What to do:
Ignore or delete suspicious emails and messages. Do not click into any links or provide personal information before verifying it with the legitimate businesses, organisations, or individuals through the proper contact channels. Block and report fake social media accounts to alert the respective platforms and relevant parties of suspicious behavior.
Sadly, some cunning crooks have taken advantage of increased unemployment rates during the pandemic to advertise fake job listings to desperate job seekers. These scammers often advertise on social media, job sites, or WhatsApp messages with attractive (questionable) renumerations but little information about the job, with the intention to trick potential victims into providing personal information or transferring their money to secure said job.
- The ‘employer’ requests for money remittance before the job interview or confirmation of job offer
- The job advertisement offers a high pay for little work (compared to standard market rates)
- The job description is vague, poorly written, or very unprofessional
What to do:
Do a background check on both the employer and recruiter to check if they have a reputable website, professional references, reviews, or social media presence. Don’t pursue the job offer if something doesn’t add up (it’s unlikely to exist in the first place). Ignore further requests or block or report the contact immediately.
Last but not least, there are romance scams, also known as catfishing. This is another popular scam during the pandemic, where fraudsters prey on single, lonely individuals online through social media and dating apps. These romance scammers often try to win the hearts of potential victims to trick them into transferring money, though some scammers may do so as an attempt at manipulation, revenge, or entertainment rather than for money.
- The person works somewhere far away, such as overseas, in the military/navy, or an international organisation
- The profile has a far higher following count than follower count, and either little to zero posts or many posts that are within a short timespan from each other
- The person refuses to meet in person/show their face and breaks promises to visit
- The person suddenly requests for money for a medical emergency or personal crisis
- The person professes their love too quickly and tries to move too fast in the relationship, such as texting or calling you several times a day
What to do
Search up the person’s name, image, and/or profile on a different platform to the one you met them on to check if it’s associated with another person or with details that don’t match up. Do not ever transfer money to or share sensitive information with an online love interest, especially one you’ve never met. Slow down and confide in someone you trust about the relationship and take their advice into consideration. If there’s more than one red flag, stop all communication and block or report the contact.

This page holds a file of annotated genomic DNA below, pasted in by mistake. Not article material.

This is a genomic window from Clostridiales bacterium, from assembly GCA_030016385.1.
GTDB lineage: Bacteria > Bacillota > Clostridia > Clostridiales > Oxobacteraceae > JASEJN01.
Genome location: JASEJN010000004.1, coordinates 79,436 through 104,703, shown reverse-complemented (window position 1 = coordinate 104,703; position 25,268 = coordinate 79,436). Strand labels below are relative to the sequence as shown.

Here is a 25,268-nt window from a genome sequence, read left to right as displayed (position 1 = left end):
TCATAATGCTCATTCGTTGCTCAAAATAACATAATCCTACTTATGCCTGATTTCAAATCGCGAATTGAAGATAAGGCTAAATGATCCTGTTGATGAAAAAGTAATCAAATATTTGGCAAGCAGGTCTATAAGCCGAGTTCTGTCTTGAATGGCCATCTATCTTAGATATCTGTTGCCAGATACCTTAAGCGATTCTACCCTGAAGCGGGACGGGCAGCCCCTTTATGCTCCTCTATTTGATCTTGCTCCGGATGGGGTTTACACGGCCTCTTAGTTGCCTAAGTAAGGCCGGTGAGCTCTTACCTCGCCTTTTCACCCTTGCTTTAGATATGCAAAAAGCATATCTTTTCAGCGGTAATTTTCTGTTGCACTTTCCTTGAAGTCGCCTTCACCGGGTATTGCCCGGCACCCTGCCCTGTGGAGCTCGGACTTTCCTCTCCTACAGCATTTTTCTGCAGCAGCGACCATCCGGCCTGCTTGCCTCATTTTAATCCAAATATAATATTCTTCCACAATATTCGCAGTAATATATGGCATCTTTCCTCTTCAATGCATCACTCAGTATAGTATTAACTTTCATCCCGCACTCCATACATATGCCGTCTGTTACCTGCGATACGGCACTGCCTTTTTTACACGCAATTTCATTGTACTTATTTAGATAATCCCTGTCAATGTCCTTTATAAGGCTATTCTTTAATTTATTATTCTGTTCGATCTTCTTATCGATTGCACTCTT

Three golden rules
Generally, here are the three key points to remember when you're faced with any suspicious activity or potential scams:
1. Always perform background checks
Whether the scammer is claiming to be a government official, a business or bank representative, a relative, a friend, or a love interest, stay calm and vigilant. Don’t let your guard down or jump into rash decisions. Ask questions to verify their identity and perform your due diligence to check with the relevant channels before taking any action.
2. Never provide personal information over text, call, or email
Legitimate businesses, organisations, and officials will never ask for your personal data over text, call, or email out of the blue. Do not share sensitive information through these channels.
3. If something sounds too good to be true, it probably is
As much as we’d all like to strike the lottery, win attractive prizes, or find the love of our life, it’s always safer to err on the side of caution. Whenever an exciting offer comes your way, pause and remember: you can’t win a contest you’ve never joined; you shouldn’t give money you don’t have in order to “earn more”; and you should never blindly trust strangers you’ve never met.
Now that you're aware of these scams, do alert your friends and family members, especially senior citizens, who may be gullible towards the devious schemes of scammers.
For more stories like this, head over here.